With COVID-19 once again spreading through parts of Nova Scotia, the province is taking a different approach to testing for the virus than it did during the first wave.
Capacity at the province's microbiology labs has been building since the early days of the pandemic, different types of tests have become available in recent months, and the province's current outbreak is affecting a different demographic — all contributing to the strategic shift.
When COVID-19 first arrived in Nova Scotia, testing was restricted mostly to those with multiple symptoms and close contacts of known cases. Now, public health has a much broader call for testing, including to Halifax bar staff and patrons.
At Friday's COVID-19 briefing, Nova Scotia Chief Medical Officer of Health Dr. Robert Strang said the new strategy is because of the prevalence of asymptomatic spread among the 18-35 age group in Halifax — the current epicentre of Nova Scotia's outbreak.
"With no symptoms, the only way to find people infected with COVID-19 is to test them," said Strang.
This kind of widespread testing wouldn't have been possible during the first wave because of lab capacity.
In March, the province's microbiology labs were able to complete only 200 and 250 COVID-19 tests per day.
That capacity has been gradually building, and last month Strang said the province could handle 2,500 daily tests, although it was averaging far less than that. On Thursday, lab technicians completed a record-setting 3,109 tests in 24 hours.
Even the opposition Progressive Conservatives offered some praise for the numbers, saying in a news release the uptick appeared to be "an indication that the need to extensively test is being taken seriously."
PC leader Tim Houston said he remained disappointed that testing hadn't ramped up sooner, "but I am hopeful that the government has now turned the corner."
Still, there are more people waiting for tests than the province can administer and process in a day. Strang said that as of Friday 8,000 people had identified themselves as bar staff and patrons in need of testing, creating a backlog.
Everyone who has requested it will get an appointment and results, eventually, said Strang, but they may have to wait. Some of those people — like those who have been notified of a potential exposure that requires testing — are being asked to self-isolate while they wait.
Strang asked for patience.
"We're very much building the plane and flying it at the same time when it comes to this asymptomatic testing as part of our outbreak response," he said.
Nova Scotia's testing has also broadened with the introduction of rapid tests, also called point-of-care tests. While the rapid tests are more likely to yield false results than a standard lab test, experts say the data from widespread rapid testing can provide valuable insight into the spread of the virus, and inform decisions about public health restrictions and guidelines.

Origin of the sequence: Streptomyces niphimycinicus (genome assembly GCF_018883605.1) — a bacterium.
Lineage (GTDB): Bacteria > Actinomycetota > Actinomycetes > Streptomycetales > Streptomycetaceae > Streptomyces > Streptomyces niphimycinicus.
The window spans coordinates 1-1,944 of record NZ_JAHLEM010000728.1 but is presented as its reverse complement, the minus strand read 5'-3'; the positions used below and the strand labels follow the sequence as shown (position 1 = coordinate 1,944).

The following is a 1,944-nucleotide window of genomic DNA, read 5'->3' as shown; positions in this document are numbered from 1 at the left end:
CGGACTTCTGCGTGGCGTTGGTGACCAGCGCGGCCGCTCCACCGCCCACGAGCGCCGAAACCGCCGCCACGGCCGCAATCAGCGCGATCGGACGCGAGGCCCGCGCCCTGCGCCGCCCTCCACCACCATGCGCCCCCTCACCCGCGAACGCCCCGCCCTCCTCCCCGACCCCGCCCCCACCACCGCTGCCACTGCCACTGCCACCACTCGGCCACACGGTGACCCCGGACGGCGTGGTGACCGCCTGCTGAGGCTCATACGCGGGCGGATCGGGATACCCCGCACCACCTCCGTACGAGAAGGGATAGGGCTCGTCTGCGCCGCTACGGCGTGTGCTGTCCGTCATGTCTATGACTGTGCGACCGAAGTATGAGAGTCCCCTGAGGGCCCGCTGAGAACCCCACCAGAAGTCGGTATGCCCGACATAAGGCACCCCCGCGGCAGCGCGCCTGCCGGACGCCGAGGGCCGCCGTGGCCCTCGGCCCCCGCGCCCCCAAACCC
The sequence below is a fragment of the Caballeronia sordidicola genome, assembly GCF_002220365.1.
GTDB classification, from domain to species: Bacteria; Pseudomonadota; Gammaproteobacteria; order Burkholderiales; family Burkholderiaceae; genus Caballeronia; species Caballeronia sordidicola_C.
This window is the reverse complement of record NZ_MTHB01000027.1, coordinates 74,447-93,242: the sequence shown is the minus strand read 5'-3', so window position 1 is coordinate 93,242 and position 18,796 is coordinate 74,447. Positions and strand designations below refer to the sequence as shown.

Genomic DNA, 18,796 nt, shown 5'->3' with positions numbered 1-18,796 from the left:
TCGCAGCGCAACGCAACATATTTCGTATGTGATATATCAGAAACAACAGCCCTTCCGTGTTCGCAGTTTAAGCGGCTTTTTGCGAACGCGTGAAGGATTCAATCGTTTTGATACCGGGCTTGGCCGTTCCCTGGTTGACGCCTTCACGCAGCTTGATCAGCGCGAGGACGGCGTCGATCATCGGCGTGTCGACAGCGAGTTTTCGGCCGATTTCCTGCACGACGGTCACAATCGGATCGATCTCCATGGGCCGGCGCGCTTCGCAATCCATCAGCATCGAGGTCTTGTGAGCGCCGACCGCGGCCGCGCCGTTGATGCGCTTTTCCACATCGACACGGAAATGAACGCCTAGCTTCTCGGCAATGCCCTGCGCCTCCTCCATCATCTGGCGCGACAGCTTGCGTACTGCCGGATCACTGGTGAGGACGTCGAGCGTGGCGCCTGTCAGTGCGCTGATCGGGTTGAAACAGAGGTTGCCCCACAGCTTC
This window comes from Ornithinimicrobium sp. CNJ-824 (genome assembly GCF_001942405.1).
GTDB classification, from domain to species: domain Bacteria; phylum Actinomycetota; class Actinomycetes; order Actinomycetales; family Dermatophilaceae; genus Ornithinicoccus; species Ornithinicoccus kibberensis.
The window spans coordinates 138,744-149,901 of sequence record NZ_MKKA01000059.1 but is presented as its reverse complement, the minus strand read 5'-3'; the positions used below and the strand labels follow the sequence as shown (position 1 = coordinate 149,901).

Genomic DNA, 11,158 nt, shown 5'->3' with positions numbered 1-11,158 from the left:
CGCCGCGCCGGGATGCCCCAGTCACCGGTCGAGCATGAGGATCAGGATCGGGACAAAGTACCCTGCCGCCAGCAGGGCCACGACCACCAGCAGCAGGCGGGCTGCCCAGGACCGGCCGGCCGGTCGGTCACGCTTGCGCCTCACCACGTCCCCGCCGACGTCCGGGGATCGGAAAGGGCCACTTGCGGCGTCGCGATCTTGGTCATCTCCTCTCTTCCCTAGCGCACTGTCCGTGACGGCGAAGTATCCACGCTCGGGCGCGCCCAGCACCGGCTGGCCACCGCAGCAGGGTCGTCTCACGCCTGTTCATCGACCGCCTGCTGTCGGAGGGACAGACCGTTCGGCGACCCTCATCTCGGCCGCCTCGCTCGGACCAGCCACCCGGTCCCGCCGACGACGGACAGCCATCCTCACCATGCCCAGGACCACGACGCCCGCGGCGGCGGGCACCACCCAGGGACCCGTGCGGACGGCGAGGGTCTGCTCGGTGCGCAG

Since last weekend, when the first rapid-testing site popped up for a few hours in an empty nightclub, rapid testing has attracted thousands of people to locations around Halifax. Strang said that as of Friday, 2,700 rapid tests had been administered.
From those, at least 11 potential cases were identified, but positive results from a rapid test aren't counted in the official provincial tally of COVID-19 cases until they've been verified by a lab test. The province has not consistently reported results of followup lab tests.
What's still to come
With the recent detection of COVID-19 in wastewater in Wolfville, N.S., the province is setting up a rapid-testing site there on Monday. Strang said the research findings are not definitive, but Public Health will test that population as a precaution.
Rapid tests were deployed in long-term care homes for the first time on Friday to volunteers, employees and designated caregivers.
Strang described it as "serial testing" that will be repeated every two weeks. It launched at three Halifax-area homes and will eventually expand provincewide, he said.
"This is part of our effort to monitor, reduce and prevent the spread of COVID-19 in long-term care facilities, and none of us need a reminder about how important that is," said Strang.
Earlier this week, Premier Stephen McNeil said rotational workers might also be targeted for rapid testing in the near future. On Friday, he said travellers coming in from outside Atlantic Canada could eventually be targeted, too.
McNeil pointed to a pilot program underway in Alberta that's screening incoming international travellers to reduce quarantine time, and a recent pilot program for rapid testing by Air Canada at Toronto's Pearson airport.
"We won't be opening up to the rest of Canada any time soon," said McNeil.
But, he added, rapid testing "would have to definitely be part of that opening up."
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